Billboards and Beyond: The Outdoor Connection

Look beyond posters and, too often, outdoor prompts jokes about take-away lids and toilet seats. But this report shows it is an effective way to reach mass and defined audiences.

Outdoor provides an enormous opportunity for brands wishing to reach out and connect with consumers - unlike any other medium, you do not have to turn it on, tune it in, dial it up or turn over a page to see it.

Nor do you have to look too far for a persuasive business endorsement of the effectiveness of outdoor - the continued growth in advertising revenue. In 1998, 83 per cent of the UK's top 100 advertisers used outdoor and by 2004 this had increased to 94 per cent. Since 1998, and despite the demise of Maiden Outdoor, the sector's revenue has grown by 51 per cent.

So much for the stats. This supplement is not for outdoor boffins. In these pages, the veteran Campaign contributor Alasdair Reid offers analysis and insight for planners, account managers and creatives to make sure they get the best out of a medium that, because of its size and diversity, can appear confusing to Campaign's audience.

You can read Billboards and Beyond straight through if you wish, or keep it for reference and dip in and out of the bits that interest you the most. Spending five minutes getting to know the territory using the sector overviews (pages 5, 13 and 23) is well worthwhile. After that, detailed pages provide nuggets of data and case studies that will not only help you to understand the outdoor medium better, but also help win other people's support for your ideas. Everything is covered inside, from the quirky (postcards, lampposts, phone kiosks) to the mainstream (airports, supermarkets, rail, cinema).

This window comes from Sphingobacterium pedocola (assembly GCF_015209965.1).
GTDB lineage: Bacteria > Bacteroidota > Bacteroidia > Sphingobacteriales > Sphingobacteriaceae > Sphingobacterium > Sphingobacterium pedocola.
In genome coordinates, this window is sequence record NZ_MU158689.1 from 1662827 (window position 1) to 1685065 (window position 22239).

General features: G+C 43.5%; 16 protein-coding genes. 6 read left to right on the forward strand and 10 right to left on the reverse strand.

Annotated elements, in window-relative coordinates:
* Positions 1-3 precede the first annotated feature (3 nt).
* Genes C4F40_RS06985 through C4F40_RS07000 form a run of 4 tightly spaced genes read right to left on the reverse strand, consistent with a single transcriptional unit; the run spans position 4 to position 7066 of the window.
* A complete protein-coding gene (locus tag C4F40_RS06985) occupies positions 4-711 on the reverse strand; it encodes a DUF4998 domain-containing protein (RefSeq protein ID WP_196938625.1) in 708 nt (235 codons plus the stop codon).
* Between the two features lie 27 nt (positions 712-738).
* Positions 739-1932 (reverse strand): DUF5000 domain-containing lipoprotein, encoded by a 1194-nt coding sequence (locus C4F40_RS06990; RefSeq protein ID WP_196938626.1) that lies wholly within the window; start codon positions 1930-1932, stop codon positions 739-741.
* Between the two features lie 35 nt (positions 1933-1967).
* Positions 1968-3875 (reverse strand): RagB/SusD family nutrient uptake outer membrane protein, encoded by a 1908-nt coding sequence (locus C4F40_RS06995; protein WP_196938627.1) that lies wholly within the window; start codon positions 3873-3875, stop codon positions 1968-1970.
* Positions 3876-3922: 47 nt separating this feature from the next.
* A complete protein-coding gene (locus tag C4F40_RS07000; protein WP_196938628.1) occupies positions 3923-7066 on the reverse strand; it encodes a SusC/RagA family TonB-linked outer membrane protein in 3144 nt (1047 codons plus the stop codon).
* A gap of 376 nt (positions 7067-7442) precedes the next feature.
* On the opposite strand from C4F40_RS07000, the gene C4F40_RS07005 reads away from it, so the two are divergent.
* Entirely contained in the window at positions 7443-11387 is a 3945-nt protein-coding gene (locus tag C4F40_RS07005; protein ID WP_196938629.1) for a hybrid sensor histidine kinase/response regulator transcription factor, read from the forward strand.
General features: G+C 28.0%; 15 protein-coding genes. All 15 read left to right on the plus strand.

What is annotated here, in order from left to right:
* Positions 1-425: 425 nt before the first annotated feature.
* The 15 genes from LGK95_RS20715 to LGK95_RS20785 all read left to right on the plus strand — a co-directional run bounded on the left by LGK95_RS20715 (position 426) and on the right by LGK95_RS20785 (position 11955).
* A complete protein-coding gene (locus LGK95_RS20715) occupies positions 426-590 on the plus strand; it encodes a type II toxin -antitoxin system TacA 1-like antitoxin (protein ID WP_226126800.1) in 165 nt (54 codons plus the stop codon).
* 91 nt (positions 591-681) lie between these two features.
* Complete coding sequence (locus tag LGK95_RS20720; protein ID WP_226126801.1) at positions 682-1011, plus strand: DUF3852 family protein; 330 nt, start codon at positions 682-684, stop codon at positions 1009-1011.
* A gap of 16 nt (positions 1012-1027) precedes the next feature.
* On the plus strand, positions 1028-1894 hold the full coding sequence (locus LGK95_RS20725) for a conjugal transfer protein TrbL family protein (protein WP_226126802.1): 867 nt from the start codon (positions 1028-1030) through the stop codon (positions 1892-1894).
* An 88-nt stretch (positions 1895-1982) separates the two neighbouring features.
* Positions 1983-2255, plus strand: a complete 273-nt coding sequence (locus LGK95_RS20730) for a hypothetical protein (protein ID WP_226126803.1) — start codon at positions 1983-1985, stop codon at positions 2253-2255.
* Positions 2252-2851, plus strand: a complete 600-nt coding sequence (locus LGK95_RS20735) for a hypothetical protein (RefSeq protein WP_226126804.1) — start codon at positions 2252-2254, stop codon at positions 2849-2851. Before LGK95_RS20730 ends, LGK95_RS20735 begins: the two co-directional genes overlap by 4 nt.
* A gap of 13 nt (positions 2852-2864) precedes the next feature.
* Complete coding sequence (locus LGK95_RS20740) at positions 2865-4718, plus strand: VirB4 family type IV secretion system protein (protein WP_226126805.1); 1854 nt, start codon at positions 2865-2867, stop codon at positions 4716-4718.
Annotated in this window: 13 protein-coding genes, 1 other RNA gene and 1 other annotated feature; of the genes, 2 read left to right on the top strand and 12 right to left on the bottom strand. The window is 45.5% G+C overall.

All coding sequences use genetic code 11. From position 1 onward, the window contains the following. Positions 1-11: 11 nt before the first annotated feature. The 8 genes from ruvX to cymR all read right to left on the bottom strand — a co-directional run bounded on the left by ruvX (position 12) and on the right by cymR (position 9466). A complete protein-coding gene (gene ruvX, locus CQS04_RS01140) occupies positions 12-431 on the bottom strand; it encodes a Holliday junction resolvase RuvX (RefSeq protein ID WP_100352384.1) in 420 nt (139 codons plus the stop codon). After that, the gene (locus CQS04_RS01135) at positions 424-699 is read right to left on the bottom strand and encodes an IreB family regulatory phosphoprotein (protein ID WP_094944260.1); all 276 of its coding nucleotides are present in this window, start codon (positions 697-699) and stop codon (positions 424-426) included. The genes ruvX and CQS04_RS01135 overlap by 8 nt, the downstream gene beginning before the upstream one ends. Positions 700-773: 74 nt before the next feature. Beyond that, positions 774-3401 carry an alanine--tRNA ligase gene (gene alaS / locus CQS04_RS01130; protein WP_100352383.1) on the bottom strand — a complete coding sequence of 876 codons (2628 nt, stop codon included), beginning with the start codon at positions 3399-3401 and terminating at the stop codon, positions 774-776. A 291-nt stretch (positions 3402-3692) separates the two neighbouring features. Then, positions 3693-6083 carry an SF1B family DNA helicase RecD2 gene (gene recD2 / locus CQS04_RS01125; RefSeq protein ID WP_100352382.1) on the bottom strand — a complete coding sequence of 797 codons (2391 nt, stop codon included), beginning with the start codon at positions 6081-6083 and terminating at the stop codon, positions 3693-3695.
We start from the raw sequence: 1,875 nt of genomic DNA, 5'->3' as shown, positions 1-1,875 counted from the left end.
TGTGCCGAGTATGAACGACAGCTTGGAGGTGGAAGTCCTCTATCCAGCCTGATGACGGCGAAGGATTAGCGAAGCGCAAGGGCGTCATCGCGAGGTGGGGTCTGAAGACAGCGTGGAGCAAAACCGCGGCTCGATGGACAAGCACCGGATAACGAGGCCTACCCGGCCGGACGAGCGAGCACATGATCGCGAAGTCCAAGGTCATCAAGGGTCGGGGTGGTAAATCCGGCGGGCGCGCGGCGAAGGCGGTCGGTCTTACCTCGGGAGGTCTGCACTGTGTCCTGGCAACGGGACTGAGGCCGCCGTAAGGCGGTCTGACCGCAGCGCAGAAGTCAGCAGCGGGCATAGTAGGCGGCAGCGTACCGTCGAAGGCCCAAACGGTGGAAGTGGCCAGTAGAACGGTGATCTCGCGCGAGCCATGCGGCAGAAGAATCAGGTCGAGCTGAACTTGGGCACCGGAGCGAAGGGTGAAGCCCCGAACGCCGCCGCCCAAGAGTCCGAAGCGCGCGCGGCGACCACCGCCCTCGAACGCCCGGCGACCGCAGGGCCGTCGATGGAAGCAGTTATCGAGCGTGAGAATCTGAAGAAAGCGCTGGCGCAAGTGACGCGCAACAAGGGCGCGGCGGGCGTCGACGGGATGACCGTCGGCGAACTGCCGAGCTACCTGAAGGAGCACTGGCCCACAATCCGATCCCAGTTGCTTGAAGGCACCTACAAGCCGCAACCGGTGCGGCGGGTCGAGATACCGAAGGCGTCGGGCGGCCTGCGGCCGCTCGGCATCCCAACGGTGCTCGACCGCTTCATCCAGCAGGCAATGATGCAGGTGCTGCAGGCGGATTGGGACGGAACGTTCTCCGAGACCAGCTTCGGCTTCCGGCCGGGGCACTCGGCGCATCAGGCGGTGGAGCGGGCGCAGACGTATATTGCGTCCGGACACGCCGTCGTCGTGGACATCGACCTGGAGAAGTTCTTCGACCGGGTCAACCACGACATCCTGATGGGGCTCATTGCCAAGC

Enjoy the read.

- Caroline Marshall, executive editor, Campaign.

Topics

Before commenting please read our rules for commenting on articles.

If you see a comment you find offensive, you can flag it as inappropriate. In the top right-hand corner of an individual comment, you will see 'flag as inappropriate'. Clicking this prompts us to review the comment. For further information see our rules for commenting on articles.

comments powered by Disqus